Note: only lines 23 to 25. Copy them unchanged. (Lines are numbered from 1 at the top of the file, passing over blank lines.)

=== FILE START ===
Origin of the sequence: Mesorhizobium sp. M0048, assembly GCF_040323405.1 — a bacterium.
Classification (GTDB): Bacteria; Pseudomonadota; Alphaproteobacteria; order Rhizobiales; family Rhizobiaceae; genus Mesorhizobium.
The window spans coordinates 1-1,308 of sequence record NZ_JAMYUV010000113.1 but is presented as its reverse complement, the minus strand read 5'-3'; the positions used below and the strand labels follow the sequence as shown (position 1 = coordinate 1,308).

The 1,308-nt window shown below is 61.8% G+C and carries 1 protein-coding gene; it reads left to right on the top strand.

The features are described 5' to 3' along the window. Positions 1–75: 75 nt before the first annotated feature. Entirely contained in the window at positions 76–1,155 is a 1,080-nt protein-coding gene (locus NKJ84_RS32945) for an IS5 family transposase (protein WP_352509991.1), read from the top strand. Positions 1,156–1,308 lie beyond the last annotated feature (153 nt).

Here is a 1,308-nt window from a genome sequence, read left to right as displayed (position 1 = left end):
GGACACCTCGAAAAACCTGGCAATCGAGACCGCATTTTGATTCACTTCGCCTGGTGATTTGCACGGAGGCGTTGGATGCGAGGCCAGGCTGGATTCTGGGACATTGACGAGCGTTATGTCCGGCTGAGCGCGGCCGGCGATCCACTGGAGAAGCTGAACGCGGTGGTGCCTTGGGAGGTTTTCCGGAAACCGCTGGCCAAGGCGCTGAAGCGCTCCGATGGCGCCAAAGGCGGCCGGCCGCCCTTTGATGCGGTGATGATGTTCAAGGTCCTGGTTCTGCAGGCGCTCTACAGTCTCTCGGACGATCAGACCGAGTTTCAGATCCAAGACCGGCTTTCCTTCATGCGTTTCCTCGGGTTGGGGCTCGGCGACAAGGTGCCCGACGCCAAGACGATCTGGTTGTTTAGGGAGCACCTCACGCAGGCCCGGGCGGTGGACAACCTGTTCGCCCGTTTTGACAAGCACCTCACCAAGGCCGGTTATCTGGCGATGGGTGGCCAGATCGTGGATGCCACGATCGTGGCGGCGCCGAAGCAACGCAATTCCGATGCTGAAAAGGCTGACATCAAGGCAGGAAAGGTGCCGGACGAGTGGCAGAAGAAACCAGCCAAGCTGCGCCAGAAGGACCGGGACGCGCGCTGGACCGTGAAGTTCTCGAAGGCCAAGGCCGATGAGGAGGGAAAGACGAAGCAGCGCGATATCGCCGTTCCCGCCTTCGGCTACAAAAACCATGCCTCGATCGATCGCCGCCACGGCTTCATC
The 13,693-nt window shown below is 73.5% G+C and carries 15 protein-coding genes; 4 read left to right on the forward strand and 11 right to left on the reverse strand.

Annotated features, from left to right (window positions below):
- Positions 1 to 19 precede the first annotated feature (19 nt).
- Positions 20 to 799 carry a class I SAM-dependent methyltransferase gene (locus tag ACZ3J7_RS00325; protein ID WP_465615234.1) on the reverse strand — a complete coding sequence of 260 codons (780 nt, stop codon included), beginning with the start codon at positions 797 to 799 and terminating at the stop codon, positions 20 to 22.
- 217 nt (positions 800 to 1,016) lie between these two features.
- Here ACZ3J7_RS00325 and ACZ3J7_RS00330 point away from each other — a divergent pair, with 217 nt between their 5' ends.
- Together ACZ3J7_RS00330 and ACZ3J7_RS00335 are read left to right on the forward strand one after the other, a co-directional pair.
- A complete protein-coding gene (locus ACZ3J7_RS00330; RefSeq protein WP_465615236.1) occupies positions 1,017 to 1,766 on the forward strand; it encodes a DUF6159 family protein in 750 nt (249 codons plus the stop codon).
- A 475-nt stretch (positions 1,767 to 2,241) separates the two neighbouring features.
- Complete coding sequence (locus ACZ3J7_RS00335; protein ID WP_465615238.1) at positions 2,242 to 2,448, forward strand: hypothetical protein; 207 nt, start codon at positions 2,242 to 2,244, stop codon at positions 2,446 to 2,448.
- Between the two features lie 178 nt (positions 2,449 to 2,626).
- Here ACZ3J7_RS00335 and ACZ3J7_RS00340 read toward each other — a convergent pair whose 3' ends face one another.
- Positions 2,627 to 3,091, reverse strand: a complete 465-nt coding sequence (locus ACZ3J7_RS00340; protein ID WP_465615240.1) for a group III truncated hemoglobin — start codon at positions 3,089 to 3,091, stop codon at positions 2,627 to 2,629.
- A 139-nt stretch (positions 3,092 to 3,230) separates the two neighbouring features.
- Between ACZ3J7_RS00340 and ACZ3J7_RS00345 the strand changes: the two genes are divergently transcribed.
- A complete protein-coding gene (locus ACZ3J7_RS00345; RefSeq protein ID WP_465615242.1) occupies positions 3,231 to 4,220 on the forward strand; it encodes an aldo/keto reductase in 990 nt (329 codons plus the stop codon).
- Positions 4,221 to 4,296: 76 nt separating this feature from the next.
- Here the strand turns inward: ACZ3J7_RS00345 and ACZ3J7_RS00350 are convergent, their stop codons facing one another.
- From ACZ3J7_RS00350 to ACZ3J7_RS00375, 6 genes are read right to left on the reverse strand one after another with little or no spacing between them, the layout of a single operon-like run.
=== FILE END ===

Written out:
- A complete protein-coding gene (locus ACZ3J7_RS00345; RefSeq protein ID WP_465615242.1) occupies positions 3,231 to 4,220 on the forward strand; it encodes an aldo/keto reductase in 990 nt (329 codons plus the stop codon).
- Positions 4,221 to 4,296: 76 nt separating this feature from the next.
- Here the strand turns inward: ACZ3J7_RS00345 and ACZ3J7_RS00350 are convergent, their stop codons facing one another.